Earn Extra Income

My objective here is to help each reader achieve financial independence, however that gets defined for them.

There are typically three planks to figuring out how to reach that goal. Controlling your spending, understanding your own personal financial escape velocity and finding ways to earn extra income to accelerate your path to that moment when you’ve broken free of the employment economy.

Earn extra income from your side activities

For a longer discussion of what I mean by financial independence, you can read What is Financial Independence? and for a discussion of what that might look like in terms of savings, you can take a quick look at How Much Money Do You Need To Be Financially Independent?

The first thing you need to look at if you’re trying to gain control of your financial situation is your spending – that’s where all the easy wins are and it’s where you can have the most immediate impact. However, there are a number of things you can do to help increase the amount of money you earn. Over time, this can have as much, if not even greater an impact on your overall financial situation.

Before we jump in and discuss these things, there’s an important caveat. You will read blogs and stories of how someone made thousands of dollars in only 20 minutes a day. You’ve seen the pins on Pinterest and you’ve read the headlines in the blogs. While there may be one or two anecdotes that happen to be genuine, the fundamental truth of earning more money is that it’s work. It doesn’t happen on its own, there is no secret formula and there are no easy millions just out of reach of people who haven’t been told that one secret. I’ve made a committment to honesty on this website and won’t suggest that any of what I’m talking about below is easy. It is, however, possible, and one key difference between those who succeed and those who don’t is that one group tries and the other doesn’t.

Types of Extra Income

It’s worth splitting this into sections, because there are lots of different ways of getting additional income and you need to decide where you’re going to put your focus.

The most obvious source of income is a full-time job. The money you earn by having a contract with an employer and putting in the hours. You’re building someone else’s company and it involves committing most of your productive hours to a single project, but there’s a lot to be said for the security, side benefits (health insurance, paid holidays, training, social circle, etc) that comes with traditional employment. The first area to look at is therefore whether you should get one, and if you have a job, how you get the most out of it.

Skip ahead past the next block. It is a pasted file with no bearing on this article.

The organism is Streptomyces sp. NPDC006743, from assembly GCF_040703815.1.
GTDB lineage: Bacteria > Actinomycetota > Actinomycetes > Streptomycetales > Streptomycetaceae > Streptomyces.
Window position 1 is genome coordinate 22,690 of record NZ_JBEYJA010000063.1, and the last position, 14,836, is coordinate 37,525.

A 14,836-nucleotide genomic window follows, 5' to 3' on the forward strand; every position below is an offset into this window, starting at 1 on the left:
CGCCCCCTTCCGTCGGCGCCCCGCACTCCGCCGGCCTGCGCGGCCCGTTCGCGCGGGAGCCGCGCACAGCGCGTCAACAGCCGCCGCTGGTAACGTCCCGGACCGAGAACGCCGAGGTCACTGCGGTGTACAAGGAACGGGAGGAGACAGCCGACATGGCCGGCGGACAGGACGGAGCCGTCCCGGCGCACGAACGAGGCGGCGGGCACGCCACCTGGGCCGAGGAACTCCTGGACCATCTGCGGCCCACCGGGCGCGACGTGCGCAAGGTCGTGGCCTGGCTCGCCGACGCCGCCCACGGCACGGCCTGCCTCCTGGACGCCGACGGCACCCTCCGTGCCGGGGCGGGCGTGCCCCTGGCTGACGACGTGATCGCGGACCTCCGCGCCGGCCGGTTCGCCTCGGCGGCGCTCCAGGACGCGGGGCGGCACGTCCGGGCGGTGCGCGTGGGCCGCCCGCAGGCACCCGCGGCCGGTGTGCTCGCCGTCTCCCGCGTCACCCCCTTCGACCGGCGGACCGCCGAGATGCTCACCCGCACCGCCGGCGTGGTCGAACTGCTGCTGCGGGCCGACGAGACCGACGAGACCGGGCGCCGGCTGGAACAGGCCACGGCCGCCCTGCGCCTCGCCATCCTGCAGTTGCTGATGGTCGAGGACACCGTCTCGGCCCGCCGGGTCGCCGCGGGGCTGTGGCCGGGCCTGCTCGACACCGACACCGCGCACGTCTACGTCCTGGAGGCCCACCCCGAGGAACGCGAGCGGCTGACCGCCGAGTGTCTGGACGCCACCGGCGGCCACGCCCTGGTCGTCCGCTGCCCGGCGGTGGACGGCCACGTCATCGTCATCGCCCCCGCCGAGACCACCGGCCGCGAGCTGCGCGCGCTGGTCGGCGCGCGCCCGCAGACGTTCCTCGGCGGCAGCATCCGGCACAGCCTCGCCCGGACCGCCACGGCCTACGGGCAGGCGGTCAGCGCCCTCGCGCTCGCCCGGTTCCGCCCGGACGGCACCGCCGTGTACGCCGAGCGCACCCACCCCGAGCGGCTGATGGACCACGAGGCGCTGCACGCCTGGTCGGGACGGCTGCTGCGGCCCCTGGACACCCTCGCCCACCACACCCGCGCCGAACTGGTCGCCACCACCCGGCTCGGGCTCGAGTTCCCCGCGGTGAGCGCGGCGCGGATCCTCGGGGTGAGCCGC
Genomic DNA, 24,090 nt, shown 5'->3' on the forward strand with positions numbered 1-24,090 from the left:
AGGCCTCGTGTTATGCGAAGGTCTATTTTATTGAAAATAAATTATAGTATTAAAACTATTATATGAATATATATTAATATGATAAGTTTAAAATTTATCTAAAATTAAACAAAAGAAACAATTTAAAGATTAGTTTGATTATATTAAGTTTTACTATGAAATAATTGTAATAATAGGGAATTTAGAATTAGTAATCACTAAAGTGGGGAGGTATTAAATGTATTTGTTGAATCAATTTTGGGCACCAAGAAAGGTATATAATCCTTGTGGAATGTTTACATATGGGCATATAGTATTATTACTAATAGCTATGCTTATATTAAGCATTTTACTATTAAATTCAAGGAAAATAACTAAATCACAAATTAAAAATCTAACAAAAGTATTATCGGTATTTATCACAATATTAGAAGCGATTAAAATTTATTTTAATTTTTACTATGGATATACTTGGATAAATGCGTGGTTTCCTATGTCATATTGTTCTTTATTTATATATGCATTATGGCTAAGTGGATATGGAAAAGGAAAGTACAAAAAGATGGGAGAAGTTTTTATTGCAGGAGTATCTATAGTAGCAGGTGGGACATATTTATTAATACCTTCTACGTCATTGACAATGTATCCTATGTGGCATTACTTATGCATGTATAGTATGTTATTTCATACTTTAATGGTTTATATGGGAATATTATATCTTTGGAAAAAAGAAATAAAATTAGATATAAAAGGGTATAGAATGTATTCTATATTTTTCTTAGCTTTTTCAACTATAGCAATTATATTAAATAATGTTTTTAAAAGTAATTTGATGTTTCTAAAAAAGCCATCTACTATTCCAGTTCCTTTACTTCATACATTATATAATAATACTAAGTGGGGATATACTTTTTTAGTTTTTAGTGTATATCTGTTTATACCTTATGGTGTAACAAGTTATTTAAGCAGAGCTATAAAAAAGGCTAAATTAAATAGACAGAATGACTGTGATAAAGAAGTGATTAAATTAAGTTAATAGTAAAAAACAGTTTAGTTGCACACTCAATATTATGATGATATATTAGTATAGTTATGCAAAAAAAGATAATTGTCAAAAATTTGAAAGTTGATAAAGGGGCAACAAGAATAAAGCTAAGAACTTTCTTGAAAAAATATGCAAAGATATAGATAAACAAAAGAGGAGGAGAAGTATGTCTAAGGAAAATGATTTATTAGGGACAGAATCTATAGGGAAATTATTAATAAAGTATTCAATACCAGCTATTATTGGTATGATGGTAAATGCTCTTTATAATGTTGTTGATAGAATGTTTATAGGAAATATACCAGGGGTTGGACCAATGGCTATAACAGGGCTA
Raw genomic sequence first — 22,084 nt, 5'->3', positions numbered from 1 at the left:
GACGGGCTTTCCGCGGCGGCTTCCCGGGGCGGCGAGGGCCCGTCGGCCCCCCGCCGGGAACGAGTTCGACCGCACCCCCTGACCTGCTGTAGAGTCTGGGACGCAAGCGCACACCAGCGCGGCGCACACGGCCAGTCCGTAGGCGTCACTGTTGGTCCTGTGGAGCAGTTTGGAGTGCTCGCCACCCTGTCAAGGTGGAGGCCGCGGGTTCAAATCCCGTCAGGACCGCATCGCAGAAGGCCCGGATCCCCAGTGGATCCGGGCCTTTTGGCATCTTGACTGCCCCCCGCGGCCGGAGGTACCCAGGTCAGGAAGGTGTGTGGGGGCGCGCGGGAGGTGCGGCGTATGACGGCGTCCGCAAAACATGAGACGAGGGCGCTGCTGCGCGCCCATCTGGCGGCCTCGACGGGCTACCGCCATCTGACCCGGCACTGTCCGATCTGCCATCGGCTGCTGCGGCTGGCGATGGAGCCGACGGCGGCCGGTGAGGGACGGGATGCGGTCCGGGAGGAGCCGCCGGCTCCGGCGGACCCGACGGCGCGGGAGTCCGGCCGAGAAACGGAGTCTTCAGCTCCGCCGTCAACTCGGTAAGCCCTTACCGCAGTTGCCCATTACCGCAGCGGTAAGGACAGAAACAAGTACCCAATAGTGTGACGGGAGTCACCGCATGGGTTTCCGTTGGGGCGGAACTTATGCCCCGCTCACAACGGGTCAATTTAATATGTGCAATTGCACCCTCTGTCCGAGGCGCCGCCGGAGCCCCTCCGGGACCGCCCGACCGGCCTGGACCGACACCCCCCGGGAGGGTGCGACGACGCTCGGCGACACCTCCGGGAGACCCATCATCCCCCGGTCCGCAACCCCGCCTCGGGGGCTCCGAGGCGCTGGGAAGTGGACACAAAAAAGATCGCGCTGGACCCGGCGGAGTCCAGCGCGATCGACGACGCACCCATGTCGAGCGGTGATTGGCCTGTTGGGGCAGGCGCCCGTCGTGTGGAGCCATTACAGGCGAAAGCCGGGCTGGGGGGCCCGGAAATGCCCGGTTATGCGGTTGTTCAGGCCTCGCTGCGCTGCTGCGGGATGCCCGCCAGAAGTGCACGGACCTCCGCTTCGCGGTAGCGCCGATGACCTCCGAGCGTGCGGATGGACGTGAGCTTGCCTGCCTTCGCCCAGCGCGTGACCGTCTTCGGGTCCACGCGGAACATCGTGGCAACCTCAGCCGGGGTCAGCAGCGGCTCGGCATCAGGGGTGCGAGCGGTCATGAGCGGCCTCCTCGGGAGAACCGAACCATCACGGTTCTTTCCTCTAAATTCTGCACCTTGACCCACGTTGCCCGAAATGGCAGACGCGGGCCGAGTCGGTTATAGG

A second area of potential income is side hustles. This is a massive subject because there are so many possible things you could do with your spare time. The overarching issues are: Can you make money at what you do? Are you able to self-motivate and self-organize to the point where you can run a small money-making enterprise on the side? Which side hustle should you pick? How much time can you commit? Where will you learn how to do it? There is a growing body of work on this website on potential side hustles and how much you can realistically make.

There’s an income-earning project you might call exchanging time for money. I’m not a great fan but you’ll see lots of people suggesting this on the internet and it’s worth mentioning if you have lots of free time and want to try just a little thing on the side that might make you a very modest amount of money. In this category I put things like filling out surveys online. I’ll talk a little about this below and I have a few articles (both published and in the works) on this area of income.

Finally, there’s downsizing your stuff. Over the years, we accumulate a lot of things, and if you’re able to control your hoarding instincts, you can sometimes sell some of it for real cash. This is beneficial in a number of ways, because not only do you get some value out of things that you no longer use, but you clear your personal space of distractions. Minimalism can be taken to extremes, but the fundamental premise is very valuable: things take up more than physical space, they occupy mental space and they tie us to amaterialistic pursuit of objects that distract us from what is truly valuable in life. Enough moralizing!

The Full Time Job

We can’t call this one extra income, because it’s really most people’s primary income. What’s trus is that the “job for life” is a thing of the past, and job security is more of an illusion than a reality. Years of dedication and loyalty to a firm can be repaid with abrupt redundancy as soon as the firm no longer needs you, because its purpose is not to be loyal to you, but to make money for its owners. Relying on this for your income can work if you’re very good at what you do and in an industry where your labor and skills are always going to be of value (if you’re a computer scientist specializing in AI, then you’re golden).

Unfortunately, this source of income gets a bum deal in the financial independence community because it’s the opposite of the end goal. We want extra income so we can get to the point where we can ditch the job.

That said, it’s worth checking your emotions at the door and thinking about your financial situation impassively. If you’re in a position to negotiate a 10% pay increase in six months time if you really invest yourself in your job, that may be worth more than six months of investment in a side hustle in a field you know nothing about. You need to do the math and make an informed decision.

In many cases, the quickest way to extra income is a promotion.